In District of Columbia v. Heller (2008) 554 U.S. 570 (Heller), the United States Supreme Court held that “the [District of Columbia’s] ban on handgun possession in the home violates the Second Amendment, as does its prohibition against rendering any lawful firearm in the home operable for the purpose of immediate self-defense.” (Id. at p. 635.) However, the Court was also careful to point out that, like the First Amendment’s right to freedom of speech, the Second Amendment’s right to bear arms is not unlimited: “Thus, we do not read the Second Amendment to protect the right of citizens to carry arms for any sort of confrontation, just as we do not read the First Amendment to protect the right of citizens to speak for any purpose.” (Id. at p. 594.) Nor does the Second Amendment’s protection extend to any and all weapons. For example, in United States v. Miller (1939) 307 U.S. 174 (Miller), the Supreme Court held that the Second Amendment did not protect an individual’s right to transport an unregistered short-barreled shotgun in interstate commerce. (Heller, supra, 554 U.S. at pp. 621-623.) As the Heller Court explained, the reason was that “the type of weapon at issue [in Miller] was not eligible for Second Amendment protection: ‘In the absence of any evidence tending to show that the possession or use of a [short-barreled shotgun] at this time has some reasonable relationship to the preservation or efficiency of a well regulated militia, we cannot say that the Second Amendment guarantees the right to keep and bear such an instrument.’” (Ibid., quoting Miller, supra, 307 U.S. at p. 178.) However, the Heller Court also explained: “Read in isolation, Miller’s phrase ‘part of ordinary military equipment’ could mean that only those weapons useful in warfare are protected. That would be a startling reading of the opinion, since it would mean that the National Firearms Act’s restrictions on machineguns (not challenged in Miller) might be unconstitutional, machineguns being useful in warfare in 1939. We think that Miller’s ‘ordinary military equipment’ language must be read in tandem with what comes after: ‘[O]rdinarily when called for [militia] service [able-bodied] men were expected to appear bearing arms supplied by themselves and of the kind in common use at the time.’ [Citation.] The traditional militia was formed from a pool of men bringing arms ‘in common use at the time’ for lawful purposes like self-defense. ‘In the colonial and revolutionary war era, [small-arms] weapons used by militiamen and weapons used in defense of person and home were one and the same.’ [Citation.] Indeed, that is precisely the way in which the Second Amendment’s operative clause [“the right of the people to keep and bear Arms, shall not be infringed”] furthers the purpose announced in its preface [“[a] well regulated militia, being necessary to the security of a free State”]. We therefore read Miller to say only that the Second Amendment does not protect those weapons not typically possessed by law-abiding citizens for lawful purposes, such as short-barreled shotguns.” (Id. at pp. 624-625.) The Heller Court then stated: “It may be objected that if weapons that are most useful in military service―M-16 rifles and the like―may be banned, then the Second Amendment right is completely detached from the prefatory clause. But as we have said, the conception of the militia at the time of the Second Amendment’s ratification was the body of all citizens capable of military service, who would bring the sorts of lawful weapons that they possessed at home to militia duty. It may well be true today that a militia, to be as effective as militias in the 18th century, would require sophisticated arms that are highly unusual in society at large. Indeed, it may be true that no amount of small arms could be useful against modern-day bombers and tanks. But the fact that modern developments have limited the degree of fit between the prefatory clause and the protected right cannot change our interpretation of the right.” (Id. at pp. 627-628.)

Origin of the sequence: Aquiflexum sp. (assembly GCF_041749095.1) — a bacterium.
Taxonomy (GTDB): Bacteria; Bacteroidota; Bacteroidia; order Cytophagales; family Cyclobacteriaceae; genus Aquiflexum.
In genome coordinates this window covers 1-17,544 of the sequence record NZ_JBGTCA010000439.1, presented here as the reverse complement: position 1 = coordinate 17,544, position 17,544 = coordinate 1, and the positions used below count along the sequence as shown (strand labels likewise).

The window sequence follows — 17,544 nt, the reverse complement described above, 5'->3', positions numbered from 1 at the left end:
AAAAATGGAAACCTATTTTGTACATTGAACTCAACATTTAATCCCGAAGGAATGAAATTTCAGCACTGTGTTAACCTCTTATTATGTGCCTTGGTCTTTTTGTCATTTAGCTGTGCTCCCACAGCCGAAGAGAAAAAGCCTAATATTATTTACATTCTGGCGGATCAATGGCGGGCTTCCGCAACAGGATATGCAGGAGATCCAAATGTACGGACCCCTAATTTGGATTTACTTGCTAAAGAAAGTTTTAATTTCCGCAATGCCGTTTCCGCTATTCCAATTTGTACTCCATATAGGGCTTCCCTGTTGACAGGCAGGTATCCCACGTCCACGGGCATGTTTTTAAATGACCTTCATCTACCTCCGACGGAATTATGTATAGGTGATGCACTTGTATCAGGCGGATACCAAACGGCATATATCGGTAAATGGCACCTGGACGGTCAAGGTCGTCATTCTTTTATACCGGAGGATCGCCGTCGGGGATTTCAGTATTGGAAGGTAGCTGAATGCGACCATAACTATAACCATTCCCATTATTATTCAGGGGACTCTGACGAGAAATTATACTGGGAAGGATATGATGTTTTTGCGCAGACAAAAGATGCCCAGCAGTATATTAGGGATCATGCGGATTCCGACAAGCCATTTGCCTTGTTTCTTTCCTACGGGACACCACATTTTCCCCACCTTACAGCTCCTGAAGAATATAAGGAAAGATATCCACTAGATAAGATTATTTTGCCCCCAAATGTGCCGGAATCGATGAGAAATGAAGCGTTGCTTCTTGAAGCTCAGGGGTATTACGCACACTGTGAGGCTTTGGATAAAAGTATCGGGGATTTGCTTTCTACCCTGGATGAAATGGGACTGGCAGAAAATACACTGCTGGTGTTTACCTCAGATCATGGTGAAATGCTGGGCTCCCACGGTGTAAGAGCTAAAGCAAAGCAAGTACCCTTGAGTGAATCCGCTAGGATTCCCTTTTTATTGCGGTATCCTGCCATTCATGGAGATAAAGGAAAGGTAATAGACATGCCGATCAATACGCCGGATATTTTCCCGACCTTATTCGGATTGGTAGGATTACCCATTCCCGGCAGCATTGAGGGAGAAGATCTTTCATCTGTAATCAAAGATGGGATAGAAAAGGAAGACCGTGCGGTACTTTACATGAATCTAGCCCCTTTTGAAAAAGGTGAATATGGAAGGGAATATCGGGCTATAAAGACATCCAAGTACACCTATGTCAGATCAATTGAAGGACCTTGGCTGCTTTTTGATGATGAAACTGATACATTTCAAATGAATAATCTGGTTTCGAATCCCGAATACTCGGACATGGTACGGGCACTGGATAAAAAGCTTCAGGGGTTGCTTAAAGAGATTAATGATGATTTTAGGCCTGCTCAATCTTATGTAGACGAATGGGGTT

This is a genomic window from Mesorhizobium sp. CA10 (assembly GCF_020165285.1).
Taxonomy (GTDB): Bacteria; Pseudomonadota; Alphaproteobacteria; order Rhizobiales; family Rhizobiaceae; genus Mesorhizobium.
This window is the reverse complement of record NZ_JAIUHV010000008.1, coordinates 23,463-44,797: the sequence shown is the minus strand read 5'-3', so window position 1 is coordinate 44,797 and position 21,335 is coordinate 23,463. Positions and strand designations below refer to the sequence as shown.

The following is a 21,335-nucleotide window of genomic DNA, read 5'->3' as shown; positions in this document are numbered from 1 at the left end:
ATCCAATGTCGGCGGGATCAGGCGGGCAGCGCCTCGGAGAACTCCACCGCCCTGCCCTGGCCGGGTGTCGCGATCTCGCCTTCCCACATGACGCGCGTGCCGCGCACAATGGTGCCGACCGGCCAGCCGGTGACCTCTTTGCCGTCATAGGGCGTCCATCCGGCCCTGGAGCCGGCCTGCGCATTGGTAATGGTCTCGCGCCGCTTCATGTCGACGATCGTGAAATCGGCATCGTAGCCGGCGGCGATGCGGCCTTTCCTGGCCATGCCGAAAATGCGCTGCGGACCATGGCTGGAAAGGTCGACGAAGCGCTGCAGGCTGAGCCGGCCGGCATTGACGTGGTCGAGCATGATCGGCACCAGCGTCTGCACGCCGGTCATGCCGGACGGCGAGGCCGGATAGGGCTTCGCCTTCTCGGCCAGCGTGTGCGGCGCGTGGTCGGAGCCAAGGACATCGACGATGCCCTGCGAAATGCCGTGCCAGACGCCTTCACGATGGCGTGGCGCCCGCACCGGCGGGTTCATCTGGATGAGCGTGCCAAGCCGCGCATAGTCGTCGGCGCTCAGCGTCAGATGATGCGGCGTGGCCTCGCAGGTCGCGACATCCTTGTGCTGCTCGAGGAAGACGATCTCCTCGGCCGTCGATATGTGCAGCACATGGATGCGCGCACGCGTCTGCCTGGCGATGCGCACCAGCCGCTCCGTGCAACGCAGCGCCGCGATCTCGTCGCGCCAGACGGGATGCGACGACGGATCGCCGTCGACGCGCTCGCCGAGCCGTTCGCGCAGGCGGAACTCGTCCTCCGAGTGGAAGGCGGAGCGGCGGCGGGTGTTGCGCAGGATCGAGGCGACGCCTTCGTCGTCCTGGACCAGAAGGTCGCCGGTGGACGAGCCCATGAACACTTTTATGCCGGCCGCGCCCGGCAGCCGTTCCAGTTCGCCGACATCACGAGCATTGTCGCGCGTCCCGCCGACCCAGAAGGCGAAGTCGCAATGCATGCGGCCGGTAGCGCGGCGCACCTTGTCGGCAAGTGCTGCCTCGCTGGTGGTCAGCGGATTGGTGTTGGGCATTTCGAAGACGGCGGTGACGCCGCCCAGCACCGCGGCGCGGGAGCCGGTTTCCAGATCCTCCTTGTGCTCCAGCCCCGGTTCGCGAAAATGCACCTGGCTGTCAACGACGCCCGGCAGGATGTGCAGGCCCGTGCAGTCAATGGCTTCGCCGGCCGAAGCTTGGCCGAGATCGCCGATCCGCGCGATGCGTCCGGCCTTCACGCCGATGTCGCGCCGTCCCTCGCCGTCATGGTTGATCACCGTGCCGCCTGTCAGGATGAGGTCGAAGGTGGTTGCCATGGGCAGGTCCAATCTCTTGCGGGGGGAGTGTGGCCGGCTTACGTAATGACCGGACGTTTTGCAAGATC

Thus, the United States Supreme Court has held “the right secured by the Second Amendment is not . . . a right to keep and carry any weapon whatsoever in any manner whatsoever and for whatever purpose.” (Heller, supra, 554 U.S. at p. 626.) Instead, it is the right to possess and carry weapons “typically possessed by law-abiding citizens for lawful purposes.” (Id. at p. 625.) It protects the right to possess a handgun in one’s home because handguns are a “class of ‘arms’ that is overwhelming chosen by American society” for the lawful purpose of self-defense. (Id. at p. 628.) It does not protect the right to possess a machinegun or a short-barreled shotgun. Nor do I believe that it protects the right to possess the assault rifles that have become the preferred weapon for use in mass shootings. Reasonable minds can disagree on where the line should be drawn between guns which are or are not typically possessed by law-abiding citizens for lawful purposes. You believe assault rifles are covered. I do not.